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Quebec Crusher Julien Bourassa-Moreau Sends La Zébrée 5.14 Trad

And hopes the crack will regain its notoriety as a must-try hard line

Photo by: Jérôme St-Michel

On the fourth of July, Julien Bourassa-Moreau became the fourth person to redpoint La Zébrée, a steep, 5.14a finger crack at Mont King in Val-David. His ascent ended the 13 year drought since it last allowed successful passage — and serves as a reminder of its mythical presence.

“La Zébrée is a pearl a unicorn,” Bourassa-Moreau said. “It’s very rare to have a route that is so aesthetic and ticks all of the boxes for a very classic climb.”  The approach is simple, the protection is solid and the line is as striking as they come. Bourassa-Moreau needed just five days of work to complete La Zébrée, clipping the chains during a Quebec heat wave of 30 degrees.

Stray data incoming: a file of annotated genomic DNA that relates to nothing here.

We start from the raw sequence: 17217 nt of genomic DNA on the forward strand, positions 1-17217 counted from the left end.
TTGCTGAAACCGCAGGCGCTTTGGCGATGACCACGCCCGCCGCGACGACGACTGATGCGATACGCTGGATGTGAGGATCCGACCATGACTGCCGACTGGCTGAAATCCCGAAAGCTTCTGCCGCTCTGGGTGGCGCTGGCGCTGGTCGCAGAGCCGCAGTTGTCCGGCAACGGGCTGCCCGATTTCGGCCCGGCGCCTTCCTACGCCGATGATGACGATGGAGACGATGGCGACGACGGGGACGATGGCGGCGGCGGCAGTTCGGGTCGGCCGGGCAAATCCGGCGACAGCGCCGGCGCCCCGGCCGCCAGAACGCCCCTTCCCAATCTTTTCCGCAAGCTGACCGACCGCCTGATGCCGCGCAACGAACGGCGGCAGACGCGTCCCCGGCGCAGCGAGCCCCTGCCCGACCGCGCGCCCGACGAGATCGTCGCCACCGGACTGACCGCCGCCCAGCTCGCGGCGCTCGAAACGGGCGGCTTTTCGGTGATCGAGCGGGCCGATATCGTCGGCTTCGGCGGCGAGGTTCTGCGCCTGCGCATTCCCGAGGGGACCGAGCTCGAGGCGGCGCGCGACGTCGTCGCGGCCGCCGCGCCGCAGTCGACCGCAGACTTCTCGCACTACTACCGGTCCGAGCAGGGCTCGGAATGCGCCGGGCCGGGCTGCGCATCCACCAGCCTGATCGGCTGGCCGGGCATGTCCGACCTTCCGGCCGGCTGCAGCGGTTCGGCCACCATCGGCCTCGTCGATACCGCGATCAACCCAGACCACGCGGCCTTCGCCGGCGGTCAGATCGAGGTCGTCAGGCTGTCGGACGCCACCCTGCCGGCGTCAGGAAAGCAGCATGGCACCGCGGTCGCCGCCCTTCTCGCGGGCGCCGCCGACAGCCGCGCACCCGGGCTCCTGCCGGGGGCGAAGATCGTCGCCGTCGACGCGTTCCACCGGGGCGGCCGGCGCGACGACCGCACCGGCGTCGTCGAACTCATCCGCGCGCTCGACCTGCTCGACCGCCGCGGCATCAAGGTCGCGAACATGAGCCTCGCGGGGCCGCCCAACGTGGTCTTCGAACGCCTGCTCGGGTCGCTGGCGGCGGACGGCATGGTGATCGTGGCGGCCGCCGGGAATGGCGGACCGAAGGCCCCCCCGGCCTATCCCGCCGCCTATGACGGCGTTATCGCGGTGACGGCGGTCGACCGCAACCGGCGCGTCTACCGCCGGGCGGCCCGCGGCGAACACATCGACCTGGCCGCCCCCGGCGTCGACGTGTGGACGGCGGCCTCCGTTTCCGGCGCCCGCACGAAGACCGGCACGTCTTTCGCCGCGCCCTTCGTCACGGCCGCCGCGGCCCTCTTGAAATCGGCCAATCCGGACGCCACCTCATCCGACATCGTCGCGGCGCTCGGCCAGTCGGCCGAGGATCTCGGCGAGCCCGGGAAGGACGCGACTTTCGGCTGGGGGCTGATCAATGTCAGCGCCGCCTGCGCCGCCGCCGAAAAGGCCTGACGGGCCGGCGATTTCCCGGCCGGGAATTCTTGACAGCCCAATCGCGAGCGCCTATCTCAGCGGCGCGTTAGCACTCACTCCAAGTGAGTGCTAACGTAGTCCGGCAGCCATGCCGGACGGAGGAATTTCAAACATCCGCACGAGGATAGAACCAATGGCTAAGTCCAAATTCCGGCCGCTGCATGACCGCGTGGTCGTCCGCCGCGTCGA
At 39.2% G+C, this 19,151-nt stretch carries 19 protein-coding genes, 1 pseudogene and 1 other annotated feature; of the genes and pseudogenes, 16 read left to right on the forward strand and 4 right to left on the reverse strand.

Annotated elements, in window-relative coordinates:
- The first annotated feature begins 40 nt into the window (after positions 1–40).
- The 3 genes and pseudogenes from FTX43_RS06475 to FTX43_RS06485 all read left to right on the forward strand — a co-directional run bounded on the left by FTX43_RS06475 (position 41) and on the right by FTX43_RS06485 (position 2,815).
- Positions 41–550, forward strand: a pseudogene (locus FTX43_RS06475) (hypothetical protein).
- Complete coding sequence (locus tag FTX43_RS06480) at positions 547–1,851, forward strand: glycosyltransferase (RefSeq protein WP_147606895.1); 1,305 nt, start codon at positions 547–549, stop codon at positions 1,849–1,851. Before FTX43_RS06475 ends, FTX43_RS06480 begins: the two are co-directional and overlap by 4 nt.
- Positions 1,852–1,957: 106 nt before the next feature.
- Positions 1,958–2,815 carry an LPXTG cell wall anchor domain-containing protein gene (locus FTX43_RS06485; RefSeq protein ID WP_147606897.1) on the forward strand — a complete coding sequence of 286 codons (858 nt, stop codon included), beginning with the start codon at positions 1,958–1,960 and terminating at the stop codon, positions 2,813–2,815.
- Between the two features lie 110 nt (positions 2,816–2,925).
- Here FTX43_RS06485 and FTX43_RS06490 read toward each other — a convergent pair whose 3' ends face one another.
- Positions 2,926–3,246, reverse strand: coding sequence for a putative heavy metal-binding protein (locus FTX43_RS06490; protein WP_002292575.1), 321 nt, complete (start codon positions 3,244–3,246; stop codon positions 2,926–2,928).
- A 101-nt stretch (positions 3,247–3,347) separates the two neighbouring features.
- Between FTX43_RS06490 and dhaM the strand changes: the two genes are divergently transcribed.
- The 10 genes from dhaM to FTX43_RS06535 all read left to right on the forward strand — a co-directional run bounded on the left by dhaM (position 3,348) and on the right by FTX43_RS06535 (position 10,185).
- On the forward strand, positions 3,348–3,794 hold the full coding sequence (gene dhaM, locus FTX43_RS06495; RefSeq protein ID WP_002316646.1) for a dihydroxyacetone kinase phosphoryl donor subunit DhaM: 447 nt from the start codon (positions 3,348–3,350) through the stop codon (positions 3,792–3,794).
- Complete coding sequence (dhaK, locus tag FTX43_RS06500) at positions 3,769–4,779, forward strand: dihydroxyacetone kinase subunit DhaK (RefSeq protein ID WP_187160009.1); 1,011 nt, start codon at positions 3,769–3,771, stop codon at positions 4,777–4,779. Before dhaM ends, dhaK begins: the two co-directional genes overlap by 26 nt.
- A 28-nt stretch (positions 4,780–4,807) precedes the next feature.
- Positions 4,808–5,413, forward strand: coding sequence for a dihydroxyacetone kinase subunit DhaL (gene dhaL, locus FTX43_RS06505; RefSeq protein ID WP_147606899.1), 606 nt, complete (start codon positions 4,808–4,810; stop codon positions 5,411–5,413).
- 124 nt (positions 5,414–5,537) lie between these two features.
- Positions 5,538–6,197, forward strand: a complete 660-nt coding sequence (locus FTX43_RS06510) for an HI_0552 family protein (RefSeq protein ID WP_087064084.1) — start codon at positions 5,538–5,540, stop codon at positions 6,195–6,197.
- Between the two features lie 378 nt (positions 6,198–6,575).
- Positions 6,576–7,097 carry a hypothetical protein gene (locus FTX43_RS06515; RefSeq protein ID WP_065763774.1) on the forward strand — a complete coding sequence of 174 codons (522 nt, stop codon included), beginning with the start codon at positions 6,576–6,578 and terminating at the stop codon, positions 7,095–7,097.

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La Zébrée 5.14a RP. English below. Il n'y en a pas beaucoup des fissures comme ça sur la planète: difficile, déversante, esthétique, facile à protéger mais… très souvent mouillé. Il y a tellement de thème à aborder en lien avec cette voie. Pourquoi est-ce qu'aucun grimpeur non-local l'a essayé sérieusement? La dernière fois qu'elle a été répété c'est en 2007. Pas de répétition en 13 ans?!? Le Québec sous-évalué comme destination d'escalade. Le confinement et l'intérêt soudain et forçé pour l'escalade locale. Mon processus d'apprentissage des techniques de fissure @entralpi_ Comment grimper commando c'est ta SEULE chance de réussite quand il fait chaud. Comment les voies trop parfaites sont ennuyantes. Autant m'en tenir à une anecdote: @jpouellet a non seulement fait le premier redpoint de la voie mais il a aussi assuré TOUTES les autres ascensions! Jeff, Sly, moi. @emclimber tu n'as pas le choix, il faut que ça soit Peewee qui t'assure! Photo @stmicheljerome Theres not that many cracks like that in the world. If it was in Colorado, it would be an all time classic. A rite de passage for all of the serious crack climber. But if it was in Colorado it would be dry… Whereas here in Quebec the water element is very present. Theres so many things to say about this route. Why it's not been tried seriously from non locals. Common @petewhittaker01 @sonnietrotter @loganclimbsrocks @mason_earle @hazel_findlay ! How Quebec is a undervalued climbing destination. How covid shutdown renewed the interest for local climbing worldwide. How perfect routes are for boring people. My personal process to learn to crack climb. How climbing commando is your ONLY chance of success in warm weather. Instagram is not the platform for this so i'll stick with an anecdote. @jpouellette not only did the first redpoint of the route buy also belayed all the other ascents! Jeff, Sly, myself. So @emclimber you have no choice… Peewee has to belay you!